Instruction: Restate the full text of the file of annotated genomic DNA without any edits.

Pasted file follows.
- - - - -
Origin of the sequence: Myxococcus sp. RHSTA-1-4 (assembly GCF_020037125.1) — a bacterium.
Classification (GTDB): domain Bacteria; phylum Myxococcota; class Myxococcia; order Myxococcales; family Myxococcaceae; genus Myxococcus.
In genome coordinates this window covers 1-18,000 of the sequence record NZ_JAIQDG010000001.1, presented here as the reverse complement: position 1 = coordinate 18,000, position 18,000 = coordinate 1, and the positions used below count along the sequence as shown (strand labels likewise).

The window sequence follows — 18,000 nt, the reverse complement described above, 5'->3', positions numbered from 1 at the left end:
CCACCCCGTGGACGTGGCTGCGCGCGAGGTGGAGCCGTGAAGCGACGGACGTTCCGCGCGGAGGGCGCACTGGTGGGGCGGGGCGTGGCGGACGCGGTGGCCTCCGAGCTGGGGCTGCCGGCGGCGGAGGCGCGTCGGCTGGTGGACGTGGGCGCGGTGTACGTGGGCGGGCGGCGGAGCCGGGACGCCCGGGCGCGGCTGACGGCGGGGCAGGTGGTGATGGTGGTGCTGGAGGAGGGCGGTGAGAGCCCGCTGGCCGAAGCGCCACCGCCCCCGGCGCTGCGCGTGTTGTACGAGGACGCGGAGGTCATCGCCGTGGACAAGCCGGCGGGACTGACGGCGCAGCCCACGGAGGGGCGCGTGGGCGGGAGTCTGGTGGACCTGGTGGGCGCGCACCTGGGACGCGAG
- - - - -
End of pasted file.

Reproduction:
Origin of the sequence: Myxococcus sp. RHSTA-1-4 (assembly GCF_020037125.1) — a bacterium.
Classification (GTDB): domain Bacteria; phylum Myxococcota; class Myxococcia; order Myxococcales; family Myxococcaceae; genus Myxococcus.
In genome coordinates this window covers 1-18,000 of the sequence record NZ_JAIQDG010000001.1, presented here as the reverse complement: position 1 = coordinate 18,000, position 18,000 = coordinate 1, and the positions used below count along the sequence as shown (strand labels likewise).

The window sequence follows — 18,000 nt, the reverse complement described above, 5'->3', positions numbered from 1 at the left end:
CCACCCCGTGGACGTGGCTGCGCGCGAGGTGGAGCCGTGAAGCGACGGACGTTCCGCGCGGAGGGCGCACTGGTGGGGCGGGGCGTGGCGGACGCGGTGGCCTCCGAGCTGGGGCTGCCGGCGGCGGAGGCGCGTCGGCTGGTGGACGTGGGCGCGGTGTACGTGGGCGGGCGGCGGAGCCGGGACGCCCGGGCGCGGCTGACGGCGGGGCAGGTGGTGATGGTGGTGCTGGAGGAGGGCGGTGAGAGCCCGCTGGCCGAAGCGCCACCGCCCCCGGCGCTGCGCGTGTTGTACGAGGACGCGGAGGTCATCGCCGTGGACAAGCCGGCGGGACTGACGGCGCAGCCCACGGAGGGGCGCGTGGGCGGGAGTCTGGTGGACCTGGTGGGCGCGCACCTGGGACGCGAG